This has reference to the editorial “The straight-path lie” published in your newspaper on Sept. 28 which partly tackled the 2014 audit report of the Commission on Audit on the Department of Social Welfare and Development’s handling of the cash donations for Typhoon “Yolanda” victims and the alleged expired relief goods.
We at the department would like to share with you our responses to the issues which were accepted by COA during the exit conference in July. These responses were also included in their final report that was uploaded on their Web site but which had been missed out in the editorial.
On the issue that cash donations remained in the bank, please be informed that P73 billion foreign aid was pledged to the country of which P45 billion were in cash and P28 billion were non-cash. However, the Philippines only received P17 billion, of which PI.202 billion were in cash and 1.269 billion in non-cash were given to the government.
The remaining P14 billion went to non-government organizations and multilateral organizations, among others. The DSWD received Pl.1 billion both in local and foreign currency. As of Sept. 14, DSWD had already disbursed 83.20 percent of the donations it had received. The amount went to transitional shelter program, cash for work, ready-to-eat food items and medicines, demurrage fees, civil registry documents, supplies for children, and support to operations, among others. The remaining 16.80 percent is already allocated based on a work and financial plan to include projects such as the supplementary feeding program and tourism project.
On the alleged rotten goods, we would also like to reiterate that there were no rotten goods in DSWD warehouses as these were all distributed to families needing assistance. The goods were not wasted and did not expire at all because these were distributed before the expiration date.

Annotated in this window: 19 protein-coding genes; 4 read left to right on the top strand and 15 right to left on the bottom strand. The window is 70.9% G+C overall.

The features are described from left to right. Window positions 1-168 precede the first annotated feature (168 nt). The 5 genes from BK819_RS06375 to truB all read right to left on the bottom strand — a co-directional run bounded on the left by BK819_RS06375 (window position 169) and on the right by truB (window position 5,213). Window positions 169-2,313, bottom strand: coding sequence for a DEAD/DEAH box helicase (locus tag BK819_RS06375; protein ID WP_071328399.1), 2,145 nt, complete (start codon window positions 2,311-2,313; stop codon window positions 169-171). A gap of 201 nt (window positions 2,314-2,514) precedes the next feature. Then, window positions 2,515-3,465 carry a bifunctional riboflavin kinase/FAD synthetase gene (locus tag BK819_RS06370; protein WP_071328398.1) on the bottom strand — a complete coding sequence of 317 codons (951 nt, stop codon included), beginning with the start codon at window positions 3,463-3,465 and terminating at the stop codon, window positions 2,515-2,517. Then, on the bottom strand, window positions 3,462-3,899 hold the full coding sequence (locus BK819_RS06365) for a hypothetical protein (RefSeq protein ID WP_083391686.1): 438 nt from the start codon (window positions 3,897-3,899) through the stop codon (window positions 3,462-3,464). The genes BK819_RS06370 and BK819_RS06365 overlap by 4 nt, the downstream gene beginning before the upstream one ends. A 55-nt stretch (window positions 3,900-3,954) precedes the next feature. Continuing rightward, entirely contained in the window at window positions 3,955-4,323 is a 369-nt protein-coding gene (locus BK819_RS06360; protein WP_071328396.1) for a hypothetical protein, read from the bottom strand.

In our response to COA, we explained that the goods being referred to were those prepositioned at the National Resource Operations Center, the Department’s main warehouse located in Pasay City; intended to replenish family food packs for families affected by the eruption of Mayon Volcano in 2014. The early decampment of the Legazpi evacuation center before the original 90-day projection led to the early termination of family food packs for the evacuees. The extra family food packs were then distributed to various DSWD centers and institutions.
In compliance to the recommendation of the COA to look into the inclusion of goods that have short shelf-life, DSWD has since stopped procuring noodles for the family food packs.
The Department is currently working with the World Food Programme and the Office of Civil Defense for the construction of island cluster warehouses to serve as storage facilities as well as training centers for logistics and warehouse management. The target locations for warehouses cum training centers are Clark Air Base (for Luzon) Cebu (for Visayas), and Davao (for Mindanao).
DSWD also partnered with WFP for the setting up of a mechanized production system atthe NROC which will be inaugurated on September 30.
DSWD strongly reiterates to the media and the public that the COA audit observations do not mean that there were actual irregularities but that these were part of the government routine to provide a check-and-balance mechanism and to enhance operations.
We hope that these information have clarified the issues.
JAVIER R. JIMENEZ
Department of Social Welfare and Development